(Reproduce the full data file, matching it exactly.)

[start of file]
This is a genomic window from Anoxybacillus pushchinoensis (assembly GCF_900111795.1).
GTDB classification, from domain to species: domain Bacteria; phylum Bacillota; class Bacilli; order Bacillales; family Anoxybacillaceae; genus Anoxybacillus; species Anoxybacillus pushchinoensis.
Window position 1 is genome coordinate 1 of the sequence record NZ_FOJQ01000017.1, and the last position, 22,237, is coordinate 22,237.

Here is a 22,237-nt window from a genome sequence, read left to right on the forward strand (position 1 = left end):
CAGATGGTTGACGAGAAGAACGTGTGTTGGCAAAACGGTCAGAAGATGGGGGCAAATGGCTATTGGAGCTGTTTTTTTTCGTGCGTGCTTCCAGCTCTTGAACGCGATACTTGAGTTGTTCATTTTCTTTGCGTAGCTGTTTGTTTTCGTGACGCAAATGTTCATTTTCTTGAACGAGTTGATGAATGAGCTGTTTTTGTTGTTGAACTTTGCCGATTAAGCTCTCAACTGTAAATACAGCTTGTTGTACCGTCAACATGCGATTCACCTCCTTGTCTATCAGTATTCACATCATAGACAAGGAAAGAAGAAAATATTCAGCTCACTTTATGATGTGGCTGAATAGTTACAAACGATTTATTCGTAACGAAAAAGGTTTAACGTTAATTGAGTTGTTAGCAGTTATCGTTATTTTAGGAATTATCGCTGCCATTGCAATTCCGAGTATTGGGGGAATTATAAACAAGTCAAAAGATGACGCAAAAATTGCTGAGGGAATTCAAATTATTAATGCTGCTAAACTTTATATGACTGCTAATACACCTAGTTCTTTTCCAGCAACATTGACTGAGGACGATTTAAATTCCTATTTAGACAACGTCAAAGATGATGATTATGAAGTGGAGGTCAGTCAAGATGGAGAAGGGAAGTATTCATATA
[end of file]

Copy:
This is a genomic window from Anoxybacillus pushchinoensis (assembly GCF_900111795.1).
GTDB classification, from domain to species: domain Bacteria; phylum Bacillota; class Bacilli; order Bacillales; family Anoxybacillaceae; genus Anoxybacillus; species Anoxybacillus pushchinoensis.
Window position 1 is genome coordinate 1 of the sequence record NZ_FOJQ01000017.1, and the last position, 22,237, is coordinate 22,237.

Here is a 22,237-nt window from a genome sequence, read left to right on the forward strand (position 1 = left end):
CAGATGGTTGACGAGAAGAACGTGTGTTGGCAAAACGGTCAGAAGATGGGGGCAAATGGCTATTGGAGCTGTTTTTTTTCGTGCGTGCTTCCAGCTCTTGAACGCGATACTTGAGTTGTTCATTTTCTTTGCGTAGCTGTTTGTTTTCGTGACGCAAATGTTCATTTTCTTGAACGAGTTGATGAATGAGCTGTTTTTGTTGTTGAACTTTGCCGATTAAGCTCTCAACTGTAAATACAGCTTGTTGTACCGTCAACATGCGATTCACCTCCTTGTCTATCAGTATTCACATCATAGACAAGGAAAGAAGAAAATATTCAGCTCACTTTATGATGTGGCTGAATAGTTACAAACGATTTATTCGTAACGAAAAAGGTTTAACGTTAATTGAGTTGTTAGCAGTTATCGTTATTTTAGGAATTATCGCTGCCATTGCAATTCCGAGTATTGGGGGAATTATAAACAAGTCAAAAGATGACGCAAAAATTGCTGAGGGAATTCAAATTATTAATGCTGCTAAACTTTATATGACTGCTAATACACCTAGTTCTTTTCCAGCAACATTGACTGAGGACGATTTAAATTCCTATTTAGACAACGTCAAAGATGATGATTATGAAGTGGAGGTCAGTCAAGATGGAGAAGGGAAGTATTCATATA